"The doors swung open. I was still running and wrenching my head to see when a bunch of men piled out with guns and rocket-propelled grenades. Suddenly I saw them: black eyes, pale skin and baggy gray suits with ammo belts. I thought they had us, they thought they had us."
This excerpt reads like a war novel, but it’s from nonfiction from The Forever War by New York writer Dexter Filkins, who covered the Afghanistan and Iraq war for The New York Times during the bellicose first decade of the new millennium. The book, winner of numerous nonfiction awards, is a remarkable account of life during wartime with all of the impossible circumstances such madness creates.
Filkins writes about being invited to Kabul's soccer stadium as a special guest of the Taliban in 1998. He’s brought to the equivalent of the 50-yard line when "A white Toyota Hi-Lux drove onto the field and four men wearing green hoods climbed out of the back. There was fifth man, a prisoner, no hood, sitting in the bed of the truck. The hooded men laid their man in the grass just off midfield, flat on his back, and crouched around him." The prisoner was accused of being a pickpocket, and the assembled crowd witnessed his punishment: "The green hoods appeared busy, and one of them stood up. He held the man's severed right hand in the air, displaying it for the crowd."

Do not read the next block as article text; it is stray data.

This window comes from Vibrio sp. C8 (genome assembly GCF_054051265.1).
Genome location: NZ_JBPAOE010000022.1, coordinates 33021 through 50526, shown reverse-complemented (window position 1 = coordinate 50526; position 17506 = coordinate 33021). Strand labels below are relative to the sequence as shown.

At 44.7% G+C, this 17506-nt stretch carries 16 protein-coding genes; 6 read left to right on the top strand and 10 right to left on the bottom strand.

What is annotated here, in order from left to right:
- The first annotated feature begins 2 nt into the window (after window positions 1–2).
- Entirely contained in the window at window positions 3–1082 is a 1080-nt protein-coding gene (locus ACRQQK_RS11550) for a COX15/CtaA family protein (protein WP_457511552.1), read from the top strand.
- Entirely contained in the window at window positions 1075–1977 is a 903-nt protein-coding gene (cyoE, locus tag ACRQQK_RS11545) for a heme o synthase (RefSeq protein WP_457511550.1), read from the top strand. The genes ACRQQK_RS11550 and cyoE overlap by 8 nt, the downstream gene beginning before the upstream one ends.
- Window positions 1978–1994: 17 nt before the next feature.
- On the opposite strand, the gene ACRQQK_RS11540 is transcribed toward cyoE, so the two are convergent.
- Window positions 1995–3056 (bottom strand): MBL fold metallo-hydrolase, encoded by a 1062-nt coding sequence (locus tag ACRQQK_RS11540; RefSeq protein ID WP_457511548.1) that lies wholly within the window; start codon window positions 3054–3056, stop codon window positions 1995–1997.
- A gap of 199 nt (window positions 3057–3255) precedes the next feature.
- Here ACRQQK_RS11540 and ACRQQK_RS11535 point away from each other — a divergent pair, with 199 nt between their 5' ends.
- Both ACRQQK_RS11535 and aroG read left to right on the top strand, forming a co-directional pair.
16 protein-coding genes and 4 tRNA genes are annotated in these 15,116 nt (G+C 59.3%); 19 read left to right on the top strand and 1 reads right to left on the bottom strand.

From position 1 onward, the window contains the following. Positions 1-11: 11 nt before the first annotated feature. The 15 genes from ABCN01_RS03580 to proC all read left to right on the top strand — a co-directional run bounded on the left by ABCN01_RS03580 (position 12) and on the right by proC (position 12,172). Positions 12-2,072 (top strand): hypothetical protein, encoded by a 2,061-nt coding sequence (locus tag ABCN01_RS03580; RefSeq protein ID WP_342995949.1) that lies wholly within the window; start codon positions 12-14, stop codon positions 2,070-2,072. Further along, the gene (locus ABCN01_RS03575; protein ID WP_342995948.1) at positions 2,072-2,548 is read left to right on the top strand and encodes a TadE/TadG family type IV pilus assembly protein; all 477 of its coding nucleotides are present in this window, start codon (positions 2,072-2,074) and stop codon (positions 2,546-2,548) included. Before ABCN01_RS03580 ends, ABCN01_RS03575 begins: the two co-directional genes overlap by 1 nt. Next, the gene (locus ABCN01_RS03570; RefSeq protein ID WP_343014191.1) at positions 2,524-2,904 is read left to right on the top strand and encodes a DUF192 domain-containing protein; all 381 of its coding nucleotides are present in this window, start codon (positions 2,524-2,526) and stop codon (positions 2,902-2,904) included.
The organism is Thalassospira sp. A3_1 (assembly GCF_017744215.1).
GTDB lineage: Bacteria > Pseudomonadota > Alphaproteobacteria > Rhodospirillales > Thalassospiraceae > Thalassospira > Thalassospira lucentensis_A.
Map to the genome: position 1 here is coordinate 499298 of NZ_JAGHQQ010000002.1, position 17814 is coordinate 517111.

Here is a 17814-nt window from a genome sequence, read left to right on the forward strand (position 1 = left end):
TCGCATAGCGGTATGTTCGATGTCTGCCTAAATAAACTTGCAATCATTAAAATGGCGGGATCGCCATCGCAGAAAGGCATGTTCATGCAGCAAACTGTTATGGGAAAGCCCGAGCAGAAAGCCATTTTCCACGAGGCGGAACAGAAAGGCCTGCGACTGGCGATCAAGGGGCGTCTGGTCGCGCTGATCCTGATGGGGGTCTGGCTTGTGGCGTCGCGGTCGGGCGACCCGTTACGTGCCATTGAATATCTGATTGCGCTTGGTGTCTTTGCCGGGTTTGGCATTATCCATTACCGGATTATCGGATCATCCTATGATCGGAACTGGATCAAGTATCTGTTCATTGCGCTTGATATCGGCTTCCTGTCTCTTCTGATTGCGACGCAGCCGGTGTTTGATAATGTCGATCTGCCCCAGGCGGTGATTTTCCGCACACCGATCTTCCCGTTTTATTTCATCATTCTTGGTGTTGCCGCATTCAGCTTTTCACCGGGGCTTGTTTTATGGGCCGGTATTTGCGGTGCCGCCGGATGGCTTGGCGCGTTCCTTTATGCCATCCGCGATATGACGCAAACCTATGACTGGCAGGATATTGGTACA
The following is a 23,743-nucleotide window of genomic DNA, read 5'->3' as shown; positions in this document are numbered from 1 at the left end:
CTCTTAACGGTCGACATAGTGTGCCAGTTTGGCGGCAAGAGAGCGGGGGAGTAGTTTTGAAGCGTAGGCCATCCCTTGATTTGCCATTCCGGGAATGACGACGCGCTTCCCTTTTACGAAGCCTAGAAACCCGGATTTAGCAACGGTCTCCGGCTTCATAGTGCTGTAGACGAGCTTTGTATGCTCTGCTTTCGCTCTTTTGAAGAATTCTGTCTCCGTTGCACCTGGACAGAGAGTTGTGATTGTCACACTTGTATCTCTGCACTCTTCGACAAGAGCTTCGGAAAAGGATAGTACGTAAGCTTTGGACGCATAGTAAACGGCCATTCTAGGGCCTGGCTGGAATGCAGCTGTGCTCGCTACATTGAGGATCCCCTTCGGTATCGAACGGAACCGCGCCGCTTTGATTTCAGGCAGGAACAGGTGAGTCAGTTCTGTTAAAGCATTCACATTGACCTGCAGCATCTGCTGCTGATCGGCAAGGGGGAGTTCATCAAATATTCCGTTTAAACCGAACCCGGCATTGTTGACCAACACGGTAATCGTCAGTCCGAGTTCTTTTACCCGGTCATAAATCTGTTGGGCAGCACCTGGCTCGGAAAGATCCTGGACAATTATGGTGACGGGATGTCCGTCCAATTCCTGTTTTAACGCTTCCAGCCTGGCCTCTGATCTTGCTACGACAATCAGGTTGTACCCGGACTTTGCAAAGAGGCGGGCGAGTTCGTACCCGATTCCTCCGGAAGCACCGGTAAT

His latest Letter from Iraq in The New Yorker reports on how the sectarian violence across the country has returned "with terrifying intensity." He will speak with Mountainfilm Festival Director David Holbrooke about the unstable Middle East and how America can play a role in finding the fulcrum of peace.
In Person: Dexter Filkins
Mending the Line
In 1944, 20-year-old Frank Moore landed on the beaches of Normandy. Crossing through the occupied French countryside, the young soldier daydreamed about coming back in peacetime to fish the bucolic streams. After the war, he returned to the States, married, had a family and built a life centered around fly fishing. But he never made it back to those streams in France. Until 2014. Now 90 years old, but with the energy of a man 20 years younger, Moore completes the dream with his wife and son by his side. This extraordinary story of a dream deferred, and ultimately fulfilled, proves that the scars of the past can be healed. Mending the Line was a 2013 Mountainfilm Commitment Grant recipient.